The Coming (Elektra 61742)
For better or for worse, Busta Rhymes' "The Coming" epitomizes the sound and strengths of East Coast rap. Or perhaps we should say for better and for worse. Though his brusque, staccato delivery evokes all the roughneck aggression of Onyx, his sputtering cadences are often at odds with the groove, working against the rhythm in the worst way possible. And even though he grounds each track with lean, bass-heavy loops, his refusal to lock into the rhythm means those jeep beats don't always take the music anywhere. So as much as "It's a Party" testifies to his soulful side, and "Woo Hah!!! Got You In Check" shows that he knows how to turn a goof into a moment of grandeur, those tracks tend to be more the exception than the rule. Far too much of the album ends up squandered on pointless tough talk -- Rhymes uses the N-word so casually you wonder if he knows what it means -- while cameos by Redman and Q-Tip can't quite raise the level of discourse beyond the pedestrian. If Rhymes is New York's idea of what's "Coming," maybe it's time to be going.
The Golden Age (Virgin 41498)
No matter how much irony might be implicit in the title of Cracker's new album, "The Golden Age," it's hard not to wonder if frontman David Lowery doesn't have a more basic meaning in mind. Between the blunt-edged irony of "I Hate My Generation" and sarcastic cynicism of "Nothing To Believe In," it seems almost as if Lowery is opting for a lowest-common-denominator version of the sour slacker pop he's peddled since leaving Camper Van Beethoven. That's not to say "The Golden Age" is without its moments of greatness; the crank-it-up chorus to "I Hate My Generation" is proof enough of that. But such pleasures are few and far between this time around. As much as there is to admire in the hard-bit balladry of "Big Dipper," the rock-by-rote facility of "I'm a Little Rocket Ship" and "100 Flower Power Maximum" leaves Lowery sounding like little more than a clever hack. Most disappointing of all, though, is that the closest Lowery and guitarist Johnny Hickman get to the "Cracker Soul" sound of the band's early albums is "How Can I Live Without You," which on the whole seems about as witty (and funky) as a Joe Walsh B-side. All told, there's really no reason to go for this gold.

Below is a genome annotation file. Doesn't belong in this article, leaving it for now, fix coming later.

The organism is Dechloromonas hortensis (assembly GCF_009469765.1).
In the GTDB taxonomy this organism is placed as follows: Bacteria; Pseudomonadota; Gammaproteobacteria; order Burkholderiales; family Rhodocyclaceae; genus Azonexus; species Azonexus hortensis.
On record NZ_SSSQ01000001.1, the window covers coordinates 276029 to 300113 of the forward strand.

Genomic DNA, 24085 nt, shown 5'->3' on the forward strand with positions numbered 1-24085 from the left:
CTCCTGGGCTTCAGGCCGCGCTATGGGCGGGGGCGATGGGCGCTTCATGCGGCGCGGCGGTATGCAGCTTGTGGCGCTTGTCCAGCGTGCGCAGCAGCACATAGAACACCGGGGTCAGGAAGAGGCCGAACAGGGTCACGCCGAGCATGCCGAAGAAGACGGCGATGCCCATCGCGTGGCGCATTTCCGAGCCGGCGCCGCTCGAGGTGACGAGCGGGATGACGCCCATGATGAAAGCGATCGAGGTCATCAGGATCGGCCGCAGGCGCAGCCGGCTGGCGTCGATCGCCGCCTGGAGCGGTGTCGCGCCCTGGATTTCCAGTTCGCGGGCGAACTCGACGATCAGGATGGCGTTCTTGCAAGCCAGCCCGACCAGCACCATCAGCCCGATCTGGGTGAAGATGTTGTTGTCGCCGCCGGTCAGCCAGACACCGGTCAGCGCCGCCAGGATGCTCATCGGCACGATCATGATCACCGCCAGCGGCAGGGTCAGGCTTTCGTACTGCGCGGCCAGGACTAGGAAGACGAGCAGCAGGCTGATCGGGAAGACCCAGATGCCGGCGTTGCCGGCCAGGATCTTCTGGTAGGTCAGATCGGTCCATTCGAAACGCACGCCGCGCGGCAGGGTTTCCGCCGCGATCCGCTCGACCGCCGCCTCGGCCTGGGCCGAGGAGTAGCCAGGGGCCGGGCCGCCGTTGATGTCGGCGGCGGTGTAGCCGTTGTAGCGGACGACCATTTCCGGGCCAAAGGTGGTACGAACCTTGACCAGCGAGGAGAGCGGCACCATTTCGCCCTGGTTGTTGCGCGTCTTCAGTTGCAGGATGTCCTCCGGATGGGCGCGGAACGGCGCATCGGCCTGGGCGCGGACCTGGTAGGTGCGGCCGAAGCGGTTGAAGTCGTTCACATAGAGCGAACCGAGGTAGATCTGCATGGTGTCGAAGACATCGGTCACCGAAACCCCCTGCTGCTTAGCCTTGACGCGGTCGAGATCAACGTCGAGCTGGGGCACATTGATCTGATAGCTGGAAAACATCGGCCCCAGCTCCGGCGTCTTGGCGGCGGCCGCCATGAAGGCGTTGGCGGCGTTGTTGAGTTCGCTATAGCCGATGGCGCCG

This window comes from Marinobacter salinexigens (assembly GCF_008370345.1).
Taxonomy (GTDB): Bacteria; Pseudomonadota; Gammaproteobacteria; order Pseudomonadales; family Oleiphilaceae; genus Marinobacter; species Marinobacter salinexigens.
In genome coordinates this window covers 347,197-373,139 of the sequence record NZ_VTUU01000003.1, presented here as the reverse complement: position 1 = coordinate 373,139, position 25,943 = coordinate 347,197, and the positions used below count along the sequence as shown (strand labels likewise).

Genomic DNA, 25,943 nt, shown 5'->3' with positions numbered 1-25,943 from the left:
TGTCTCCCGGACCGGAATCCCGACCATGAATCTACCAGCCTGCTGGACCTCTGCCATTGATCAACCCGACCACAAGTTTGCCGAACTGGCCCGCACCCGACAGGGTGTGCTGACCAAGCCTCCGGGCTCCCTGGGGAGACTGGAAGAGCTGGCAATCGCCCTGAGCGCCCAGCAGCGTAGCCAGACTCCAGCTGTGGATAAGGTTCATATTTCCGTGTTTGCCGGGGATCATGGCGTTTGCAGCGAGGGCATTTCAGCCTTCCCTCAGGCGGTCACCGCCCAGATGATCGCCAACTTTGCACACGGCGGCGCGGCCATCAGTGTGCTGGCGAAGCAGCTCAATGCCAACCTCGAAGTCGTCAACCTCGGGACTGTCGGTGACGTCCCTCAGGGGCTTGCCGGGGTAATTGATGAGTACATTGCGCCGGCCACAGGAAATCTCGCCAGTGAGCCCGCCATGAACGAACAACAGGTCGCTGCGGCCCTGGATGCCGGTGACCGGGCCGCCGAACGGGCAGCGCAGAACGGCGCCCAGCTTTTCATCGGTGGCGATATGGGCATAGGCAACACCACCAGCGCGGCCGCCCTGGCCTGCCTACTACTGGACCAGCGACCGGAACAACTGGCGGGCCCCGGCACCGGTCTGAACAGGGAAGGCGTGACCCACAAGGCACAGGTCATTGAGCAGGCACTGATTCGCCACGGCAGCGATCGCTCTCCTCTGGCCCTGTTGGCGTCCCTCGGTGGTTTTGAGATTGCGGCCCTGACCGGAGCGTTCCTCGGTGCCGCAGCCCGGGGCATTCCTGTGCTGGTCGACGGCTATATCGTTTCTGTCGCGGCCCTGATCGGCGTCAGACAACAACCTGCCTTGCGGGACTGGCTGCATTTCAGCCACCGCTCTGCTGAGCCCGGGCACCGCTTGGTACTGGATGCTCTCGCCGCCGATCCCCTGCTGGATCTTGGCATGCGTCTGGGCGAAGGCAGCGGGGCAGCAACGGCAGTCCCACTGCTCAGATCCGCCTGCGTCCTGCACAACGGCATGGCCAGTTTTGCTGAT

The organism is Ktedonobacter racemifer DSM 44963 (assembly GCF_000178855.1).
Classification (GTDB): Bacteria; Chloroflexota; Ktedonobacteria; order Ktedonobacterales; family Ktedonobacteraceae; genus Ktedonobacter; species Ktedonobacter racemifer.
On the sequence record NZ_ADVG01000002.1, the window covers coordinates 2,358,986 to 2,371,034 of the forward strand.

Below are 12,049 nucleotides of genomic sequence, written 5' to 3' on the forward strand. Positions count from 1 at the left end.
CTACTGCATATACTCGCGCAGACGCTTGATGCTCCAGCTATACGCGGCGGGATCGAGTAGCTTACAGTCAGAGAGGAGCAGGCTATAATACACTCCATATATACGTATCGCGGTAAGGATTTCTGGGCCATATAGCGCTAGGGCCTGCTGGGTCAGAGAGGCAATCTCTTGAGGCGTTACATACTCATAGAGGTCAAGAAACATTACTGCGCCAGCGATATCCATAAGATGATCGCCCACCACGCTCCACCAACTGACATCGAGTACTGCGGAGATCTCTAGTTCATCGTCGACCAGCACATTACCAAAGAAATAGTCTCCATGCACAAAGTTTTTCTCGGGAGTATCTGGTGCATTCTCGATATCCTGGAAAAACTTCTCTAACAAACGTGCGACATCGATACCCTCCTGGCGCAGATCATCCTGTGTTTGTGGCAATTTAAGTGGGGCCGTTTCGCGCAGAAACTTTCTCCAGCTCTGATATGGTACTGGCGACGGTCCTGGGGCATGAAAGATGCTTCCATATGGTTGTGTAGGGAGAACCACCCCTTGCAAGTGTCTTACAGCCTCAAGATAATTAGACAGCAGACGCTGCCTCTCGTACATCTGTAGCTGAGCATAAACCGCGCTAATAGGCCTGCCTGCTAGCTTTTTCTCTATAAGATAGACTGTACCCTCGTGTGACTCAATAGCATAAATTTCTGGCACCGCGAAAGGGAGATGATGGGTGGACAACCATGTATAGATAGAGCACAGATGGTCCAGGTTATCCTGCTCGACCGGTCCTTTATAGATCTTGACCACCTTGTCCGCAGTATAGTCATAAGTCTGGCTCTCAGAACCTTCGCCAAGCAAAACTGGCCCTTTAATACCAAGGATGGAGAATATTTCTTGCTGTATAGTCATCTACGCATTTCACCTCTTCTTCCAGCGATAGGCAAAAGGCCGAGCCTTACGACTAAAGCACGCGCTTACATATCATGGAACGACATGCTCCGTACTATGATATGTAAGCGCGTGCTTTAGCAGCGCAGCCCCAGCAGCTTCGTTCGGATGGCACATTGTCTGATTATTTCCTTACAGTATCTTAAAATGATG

Taj Mahal/N. Ravikiran/V.M. Bhatt
Mumtaz Mahal (Water Lily Acoustics 46)
In addition to being a universal emotion, the blues is also an international sound -- or so it may seem after a few spins of "Mumtaz Mahal." This transcontinental jam session finds American bluesman Taj Mahal joining two Indian musicians, mohan vina virtuoso V.M. Bhatt (who has made a similar genre-jumping album with Ry Cooder) and chitra vina stalwart N. Ravikiran. Although much of the material derives from the American pop vernacular, it's doubtful many listeners have ever imagined "Stand By Me" or Robert Johnson's "Come On In My Kitchen" done quite this way. Even so, there's something unexpectedly consonant about the way American blues and Indian classical music come together. It helps that both schools stress rhythmic invention over harmonic complexity, and it's worth noting that the whining tonality of the Indian instruments blends nicely with the bottleneck buzz of Mahal's dobro. But the album's greatest pleasures come from hearing familiar cadences recast in new light, as with the trio's take on the reggae classic "Johnny Too Bad." A real find!
More ABBA Gold (Polydor 519 353)
America never really "got" ABBA. Sure, the Swedish quartet had its share of stateside hits, but its Top-40 track record barely scratched the surface of the ABBA catalog. Fortunately, ABBA-mania endures in Europe, and so collections like "More ABBA Gold" have made their way to the American market. Tellingly, only two of the 20 tracks assembled here were hits in this country, yet almost all have the heard-it-somewhere-before quality expected of pop gold. Credit for some of that lies with the distinctive blend of Agnetha Falstkog and Anni-Frid Lyngstad, the two women whose voices defined the ABBA sound, but the group's greatest strength isn't the singing but the songwriting. Benny Andersson and Bjorn Ulvaeus fused the melodic tradition of European pop with the rhythmic vitality of American rock as well as anybody since Lennon and McCartney, and nowhere does that come across more convincingly than in later work such as "When All Is Said and Done" and the melancholy exuberance of "Head Over Heels." Perhaps it's not too late for American listeners to catch up.